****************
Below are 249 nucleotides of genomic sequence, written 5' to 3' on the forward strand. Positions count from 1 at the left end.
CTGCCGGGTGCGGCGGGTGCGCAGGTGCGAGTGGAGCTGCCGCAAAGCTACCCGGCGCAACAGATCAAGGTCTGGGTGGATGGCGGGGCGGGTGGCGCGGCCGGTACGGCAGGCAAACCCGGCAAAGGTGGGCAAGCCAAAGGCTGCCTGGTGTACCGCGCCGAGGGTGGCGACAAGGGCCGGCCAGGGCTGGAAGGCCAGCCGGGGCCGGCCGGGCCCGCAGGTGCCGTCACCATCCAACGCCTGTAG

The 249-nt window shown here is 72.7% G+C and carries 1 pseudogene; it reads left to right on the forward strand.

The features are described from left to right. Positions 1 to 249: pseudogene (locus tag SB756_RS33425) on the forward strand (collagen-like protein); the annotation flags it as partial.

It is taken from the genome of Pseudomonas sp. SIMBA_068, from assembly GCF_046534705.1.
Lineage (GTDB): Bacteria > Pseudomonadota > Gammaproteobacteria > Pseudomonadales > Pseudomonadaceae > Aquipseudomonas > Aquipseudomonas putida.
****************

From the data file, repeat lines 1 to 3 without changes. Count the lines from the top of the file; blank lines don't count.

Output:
Below are 249 nucleotides of genomic sequence, written 5' to 3' on the forward strand. Positions count from 1 at the left end.
CTGCCGGGTGCGGCGGGTGCGCAGGTGCGAGTGGAGCTGCCGCAAAGCTACCCGGCGCAACAGATCAAGGTCTGGGTGGATGGCGGGGCGGGTGGCGCGGCCGGTACGGCAGGCAAACCCGGCAAAGGTGGGCAAGCCAAAGGCTGCCTGGTGTACCGCGCCGAGGGTGGCGACAAGGGCCGGCCAGGGCTGGAAGGCCAGCCGGGGCCGGCCGGGCCCGCAGGTGCCGTCACCATCCAACGCCTGTAG

The 249-nt window shown here is 72.7% G+C and carries 1 pseudogene; it reads left to right on the forward strand.